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Bias-variance analysis for controlling adaptive surface meshes

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JournalComputer Vision and Image Understanding
DatePublished - Jan 2000
Issue number1
Number of pages23
Pages (from-to)25-47
Original languageEnglish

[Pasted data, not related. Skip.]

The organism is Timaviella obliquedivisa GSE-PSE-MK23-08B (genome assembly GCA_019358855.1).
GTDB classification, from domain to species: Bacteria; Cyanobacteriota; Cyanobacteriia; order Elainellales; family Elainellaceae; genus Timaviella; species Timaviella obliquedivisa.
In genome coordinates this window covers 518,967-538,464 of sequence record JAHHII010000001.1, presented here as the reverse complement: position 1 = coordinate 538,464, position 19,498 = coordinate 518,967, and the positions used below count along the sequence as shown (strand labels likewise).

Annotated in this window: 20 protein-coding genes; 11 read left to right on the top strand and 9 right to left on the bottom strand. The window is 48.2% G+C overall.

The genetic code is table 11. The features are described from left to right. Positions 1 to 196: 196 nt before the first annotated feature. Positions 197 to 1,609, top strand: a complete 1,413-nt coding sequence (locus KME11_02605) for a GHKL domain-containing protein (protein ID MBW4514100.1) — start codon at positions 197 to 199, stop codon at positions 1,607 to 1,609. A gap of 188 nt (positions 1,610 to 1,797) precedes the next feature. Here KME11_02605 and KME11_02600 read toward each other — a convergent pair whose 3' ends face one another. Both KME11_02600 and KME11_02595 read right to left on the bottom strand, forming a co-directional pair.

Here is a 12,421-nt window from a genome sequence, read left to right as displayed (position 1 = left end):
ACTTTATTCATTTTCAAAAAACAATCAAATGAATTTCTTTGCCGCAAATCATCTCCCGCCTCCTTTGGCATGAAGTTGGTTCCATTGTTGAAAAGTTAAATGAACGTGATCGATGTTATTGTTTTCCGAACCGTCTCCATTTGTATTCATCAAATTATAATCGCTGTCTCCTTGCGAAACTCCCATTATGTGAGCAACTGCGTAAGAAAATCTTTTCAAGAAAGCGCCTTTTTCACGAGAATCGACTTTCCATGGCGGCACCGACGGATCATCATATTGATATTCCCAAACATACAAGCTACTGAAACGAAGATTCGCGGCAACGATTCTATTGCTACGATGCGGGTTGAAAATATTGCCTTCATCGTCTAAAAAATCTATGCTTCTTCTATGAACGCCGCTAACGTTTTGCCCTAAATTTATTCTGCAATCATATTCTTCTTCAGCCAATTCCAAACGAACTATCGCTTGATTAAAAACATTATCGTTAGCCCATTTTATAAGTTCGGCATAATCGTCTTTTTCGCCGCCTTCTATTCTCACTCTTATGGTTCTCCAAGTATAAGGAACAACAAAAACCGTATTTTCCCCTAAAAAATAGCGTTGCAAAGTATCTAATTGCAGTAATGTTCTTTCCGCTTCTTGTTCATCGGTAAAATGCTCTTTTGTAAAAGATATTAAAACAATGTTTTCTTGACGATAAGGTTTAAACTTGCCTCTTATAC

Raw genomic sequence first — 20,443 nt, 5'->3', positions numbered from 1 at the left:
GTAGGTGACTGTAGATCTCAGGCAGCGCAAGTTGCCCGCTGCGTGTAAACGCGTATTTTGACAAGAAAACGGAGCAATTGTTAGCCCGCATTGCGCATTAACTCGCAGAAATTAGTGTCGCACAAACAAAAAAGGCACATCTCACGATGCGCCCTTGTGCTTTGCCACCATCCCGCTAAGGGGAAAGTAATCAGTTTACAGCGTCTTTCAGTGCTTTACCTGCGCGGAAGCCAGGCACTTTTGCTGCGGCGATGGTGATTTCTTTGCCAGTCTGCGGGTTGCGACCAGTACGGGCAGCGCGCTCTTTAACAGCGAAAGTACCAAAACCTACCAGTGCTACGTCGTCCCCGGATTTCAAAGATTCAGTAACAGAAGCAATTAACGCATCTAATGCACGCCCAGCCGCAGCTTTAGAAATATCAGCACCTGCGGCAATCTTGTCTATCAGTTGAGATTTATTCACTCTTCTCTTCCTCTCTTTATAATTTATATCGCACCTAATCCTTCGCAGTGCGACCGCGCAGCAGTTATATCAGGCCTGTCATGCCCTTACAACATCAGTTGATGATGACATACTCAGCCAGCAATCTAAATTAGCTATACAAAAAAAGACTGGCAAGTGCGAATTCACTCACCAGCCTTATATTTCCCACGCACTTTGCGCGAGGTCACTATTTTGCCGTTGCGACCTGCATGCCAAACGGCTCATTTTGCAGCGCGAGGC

This paper presents a statistical methodology for exerting control over adaptive surface meshes. The goal is to develop an adaptive mesh which uses split and merge operations to control the distribution of planar or quadric surface patches. The novelty of the work reported in this paper is to focus on the variance-bias tradeoff that exists between the size of the fitted patches and their associated parameter variances. In particular, we provide an analysis which shows that there is an optimal patch area. This area offers the best compromise between the noise-variance, which decreases with increasing area, and the model-bias, which increases in a polynomial manner with area. The computed optimal areas of the local surface patches are used to exert control over the facets of the adaptive mesh. We use a series of split and merge operations to distribute the faces of the mesh so that each resembles as closely as possible its optimal area. In this way the mesh automatically selects its own density by adjusting the number of control-points or nodes. We provide experiments on both real and synthetic data. This experimentation demonstrates that our mesh is capable of efficiently representing high curvature surface detail. (C) 2000 Academic Press.

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